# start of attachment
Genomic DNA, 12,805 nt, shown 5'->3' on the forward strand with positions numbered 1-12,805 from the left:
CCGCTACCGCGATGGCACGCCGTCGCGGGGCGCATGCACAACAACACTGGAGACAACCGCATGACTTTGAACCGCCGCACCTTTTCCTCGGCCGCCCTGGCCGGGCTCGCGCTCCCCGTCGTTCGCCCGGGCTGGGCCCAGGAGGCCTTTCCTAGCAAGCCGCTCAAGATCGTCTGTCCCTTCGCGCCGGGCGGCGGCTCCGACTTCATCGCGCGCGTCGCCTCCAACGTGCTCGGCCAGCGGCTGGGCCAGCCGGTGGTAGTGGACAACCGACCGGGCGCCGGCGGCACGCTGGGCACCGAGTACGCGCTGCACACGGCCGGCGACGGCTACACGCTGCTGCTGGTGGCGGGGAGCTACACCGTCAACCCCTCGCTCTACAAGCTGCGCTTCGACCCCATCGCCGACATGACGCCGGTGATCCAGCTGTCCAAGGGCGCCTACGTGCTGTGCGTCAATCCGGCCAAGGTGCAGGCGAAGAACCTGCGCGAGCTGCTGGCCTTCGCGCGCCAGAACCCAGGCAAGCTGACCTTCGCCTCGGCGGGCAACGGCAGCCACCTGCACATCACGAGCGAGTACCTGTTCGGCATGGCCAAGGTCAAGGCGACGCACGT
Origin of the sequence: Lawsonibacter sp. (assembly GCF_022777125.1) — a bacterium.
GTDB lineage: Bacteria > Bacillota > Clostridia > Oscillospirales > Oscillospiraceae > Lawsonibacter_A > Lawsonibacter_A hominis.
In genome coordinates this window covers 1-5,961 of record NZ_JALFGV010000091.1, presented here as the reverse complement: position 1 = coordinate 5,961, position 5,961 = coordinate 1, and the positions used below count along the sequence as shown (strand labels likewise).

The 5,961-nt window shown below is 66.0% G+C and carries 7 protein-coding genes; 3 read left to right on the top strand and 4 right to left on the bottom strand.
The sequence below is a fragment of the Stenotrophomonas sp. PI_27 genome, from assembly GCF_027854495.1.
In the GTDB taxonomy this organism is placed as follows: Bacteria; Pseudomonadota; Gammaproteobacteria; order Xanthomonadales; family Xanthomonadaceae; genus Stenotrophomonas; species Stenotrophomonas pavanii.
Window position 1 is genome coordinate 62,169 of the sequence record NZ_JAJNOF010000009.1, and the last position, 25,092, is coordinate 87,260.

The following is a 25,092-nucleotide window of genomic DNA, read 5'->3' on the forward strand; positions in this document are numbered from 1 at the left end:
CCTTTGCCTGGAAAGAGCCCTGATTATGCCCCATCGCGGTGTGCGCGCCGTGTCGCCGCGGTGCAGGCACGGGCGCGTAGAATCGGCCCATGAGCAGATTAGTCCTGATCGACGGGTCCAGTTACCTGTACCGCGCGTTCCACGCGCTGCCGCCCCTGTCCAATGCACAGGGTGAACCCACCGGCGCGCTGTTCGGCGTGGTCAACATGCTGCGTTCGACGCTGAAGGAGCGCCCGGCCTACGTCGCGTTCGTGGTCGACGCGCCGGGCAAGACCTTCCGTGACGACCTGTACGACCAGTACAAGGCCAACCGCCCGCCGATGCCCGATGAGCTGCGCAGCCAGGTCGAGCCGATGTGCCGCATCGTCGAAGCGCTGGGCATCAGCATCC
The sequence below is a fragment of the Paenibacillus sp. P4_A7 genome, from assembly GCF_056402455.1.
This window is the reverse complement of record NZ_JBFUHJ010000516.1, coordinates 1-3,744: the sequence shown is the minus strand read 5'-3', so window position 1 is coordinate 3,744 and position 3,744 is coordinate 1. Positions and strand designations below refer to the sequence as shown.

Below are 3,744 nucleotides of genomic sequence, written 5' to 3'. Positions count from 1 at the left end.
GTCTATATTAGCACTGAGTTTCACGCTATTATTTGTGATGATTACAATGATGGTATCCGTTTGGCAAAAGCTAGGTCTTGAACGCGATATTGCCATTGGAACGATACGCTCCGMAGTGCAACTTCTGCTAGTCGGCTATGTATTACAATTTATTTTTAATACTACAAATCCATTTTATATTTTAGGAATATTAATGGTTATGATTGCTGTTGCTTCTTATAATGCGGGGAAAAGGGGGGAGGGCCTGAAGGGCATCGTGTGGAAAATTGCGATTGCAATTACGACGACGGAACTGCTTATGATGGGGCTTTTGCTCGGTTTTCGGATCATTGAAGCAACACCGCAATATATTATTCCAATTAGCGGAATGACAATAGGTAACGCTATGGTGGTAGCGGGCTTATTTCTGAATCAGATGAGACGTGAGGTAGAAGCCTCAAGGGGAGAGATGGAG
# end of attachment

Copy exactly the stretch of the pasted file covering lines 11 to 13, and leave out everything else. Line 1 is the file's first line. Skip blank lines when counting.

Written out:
CCTTTGCCTGGAAAGAGCCCTGATTATGCCCCATCGCGGTGTGCGCGCCGTGTCGCCGCGGTGCAGGCACGGGCGCGTAGAATCGGCCCATGAGCAGATTAGTCCTGATCGACGGGTCCAGTTACCTGTACCGCGCGTTCCACGCGCTGCCGCCCCTGTCCAATGCACAGGGTGAACCCACCGGCGCGCTGTTCGGCGTGGTCAACATGCTGCGTTCGACGCTGAAGGAGCGCCCGGCCTACGTCGCGTTCGTGGTCGACGCGCCGGGCAAGACCTTCCGTGACGACCTGTACGACCAGTACAAGGCCAACCGCCCGCCGATGCCCGATGAGCTGCGCAGCCAGGTCGAGCCGATGTGCCGCATCGTCGAAGCGCTGGGCATCAGCATCC
The sequence below is a fragment of the Paenibacillus sp. P4_A7 genome, from assembly GCF_056402455.1.
This window is the reverse complement of record NZ_JBFUHJ010000516.1, coordinates 1-3,744: the sequence shown is the minus strand read 5'-3', so window position 1 is coordinate 3,744 and position 3,744 is coordinate 1. Positions and strand designations below refer to the sequence as shown.